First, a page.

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Obama’s Quest to Bring Wi-Fi to the Hills and Hollers

Obama wants to end the rural-urban Internet divide and sees better quality Wi-Fi and access as a key ingredient to moving forward and making America more competitive with other nations.

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President Barack Obama wants to inject $5 billion into a national fund enabling high-speed Internet access for 98% of Americans. Even those in the sticks.

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The early sketchings of the plan were laid out last year, but it’s shifted into high gear following news that $27.8 billion will be raised over the next decade by gradually auctioning off private airwaves to companies that will serve customers in rural areas.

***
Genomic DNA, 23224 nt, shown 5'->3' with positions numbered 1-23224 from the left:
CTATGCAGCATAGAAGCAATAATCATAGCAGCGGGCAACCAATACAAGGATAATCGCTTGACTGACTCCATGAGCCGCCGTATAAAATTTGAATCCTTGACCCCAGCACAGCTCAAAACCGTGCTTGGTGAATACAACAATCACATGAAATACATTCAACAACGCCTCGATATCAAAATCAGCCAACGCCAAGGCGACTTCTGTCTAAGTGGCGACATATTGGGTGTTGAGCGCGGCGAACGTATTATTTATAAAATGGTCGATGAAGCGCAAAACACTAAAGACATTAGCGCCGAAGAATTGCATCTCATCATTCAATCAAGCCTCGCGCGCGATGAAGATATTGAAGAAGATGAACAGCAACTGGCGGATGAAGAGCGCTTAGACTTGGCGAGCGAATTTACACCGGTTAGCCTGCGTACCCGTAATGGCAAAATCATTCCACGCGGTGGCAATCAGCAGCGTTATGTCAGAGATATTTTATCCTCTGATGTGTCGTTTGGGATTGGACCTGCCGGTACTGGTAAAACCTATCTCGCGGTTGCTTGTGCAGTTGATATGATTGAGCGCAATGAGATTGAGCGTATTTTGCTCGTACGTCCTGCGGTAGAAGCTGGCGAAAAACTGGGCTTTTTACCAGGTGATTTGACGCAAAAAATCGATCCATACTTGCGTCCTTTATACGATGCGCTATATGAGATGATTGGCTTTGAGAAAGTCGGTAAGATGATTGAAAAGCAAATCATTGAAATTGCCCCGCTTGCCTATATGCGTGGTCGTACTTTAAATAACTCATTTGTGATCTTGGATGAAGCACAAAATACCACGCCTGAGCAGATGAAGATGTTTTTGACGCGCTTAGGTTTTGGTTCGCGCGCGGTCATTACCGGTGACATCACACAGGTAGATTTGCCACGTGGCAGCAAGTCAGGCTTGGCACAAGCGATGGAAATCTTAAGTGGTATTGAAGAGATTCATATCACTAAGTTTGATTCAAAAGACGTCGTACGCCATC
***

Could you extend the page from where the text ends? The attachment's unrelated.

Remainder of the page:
Obama is scheduled to lay out the plan today in Michigan. It’s the latest in his series of moves aimed at making the U.S. more competitive–a goal he laid out in his State of the Union address.

We don’t normally think about social disparities in wireless access in the United States–developing countries, yes–but between rural and urban areas in America the disparity exists at 75% penetration versus 89% penetration. Obama will thus push forward with plans to secure 500MHz of wireless airwaves from private companies that own a whole lot more spectrum than they actually use, thereby lessening Wi-Fi inequalities.


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About the author

Jenara is an overseas reporter for Fast Company and a freelance writer/producer in Asia, regularly on CNNGo, and a graduate of Harvard and UC Berkeley.

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